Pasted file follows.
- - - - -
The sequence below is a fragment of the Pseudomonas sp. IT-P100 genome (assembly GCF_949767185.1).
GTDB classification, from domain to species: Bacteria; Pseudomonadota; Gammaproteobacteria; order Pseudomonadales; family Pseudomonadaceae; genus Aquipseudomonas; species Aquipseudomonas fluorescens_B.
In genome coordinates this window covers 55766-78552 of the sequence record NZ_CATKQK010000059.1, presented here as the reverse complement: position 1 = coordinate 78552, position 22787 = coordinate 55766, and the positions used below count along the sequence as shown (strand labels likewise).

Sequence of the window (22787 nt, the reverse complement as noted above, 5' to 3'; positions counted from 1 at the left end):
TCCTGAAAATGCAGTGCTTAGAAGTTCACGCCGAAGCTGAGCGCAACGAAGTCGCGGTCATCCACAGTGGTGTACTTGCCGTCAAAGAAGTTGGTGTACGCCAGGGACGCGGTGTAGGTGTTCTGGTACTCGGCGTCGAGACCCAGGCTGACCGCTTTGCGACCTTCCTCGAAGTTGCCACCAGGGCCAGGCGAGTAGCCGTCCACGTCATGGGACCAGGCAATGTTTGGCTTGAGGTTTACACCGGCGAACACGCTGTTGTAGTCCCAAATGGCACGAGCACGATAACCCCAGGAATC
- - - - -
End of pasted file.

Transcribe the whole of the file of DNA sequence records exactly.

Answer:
The sequence below is a fragment of the Pseudomonas sp. IT-P100 genome (assembly GCF_949767185.1).
GTDB classification, from domain to species: Bacteria; Pseudomonadota; Gammaproteobacteria; order Pseudomonadales; family Pseudomonadaceae; genus Aquipseudomonas; species Aquipseudomonas fluorescens_B.
In genome coordinates this window covers 55766-78552 of the sequence record NZ_CATKQK010000059.1, presented here as the reverse complement: position 1 = coordinate 78552, position 22787 = coordinate 55766, and the positions used below count along the sequence as shown (strand labels likewise).

Sequence of the window (22787 nt, the reverse complement as noted above, 5' to 3'; positions counted from 1 at the left end):
TCCTGAAAATGCAGTGCTTAGAAGTTCACGCCGAAGCTGAGCGCAACGAAGTCGCGGTCATCCACAGTGGTGTACTTGCCGTCAAAGAAGTTGGTGTACGCCAGGGACGCGGTGTAGGTGTTCTGGTACTCGGCGTCGAGACCCAGGCTGACCGCTTTGCGACCTTCCTCGAAGTTGCCACCAGGGCCAGGCGAGTAGCCGTCCACGTCATGGGACCAGGCAATGTTTGGCTTGAGGTTTACACCGGCGAACACGCTGTTGTAGTCCCAAATGGCACGAGCACGATAACCCCAGGAATC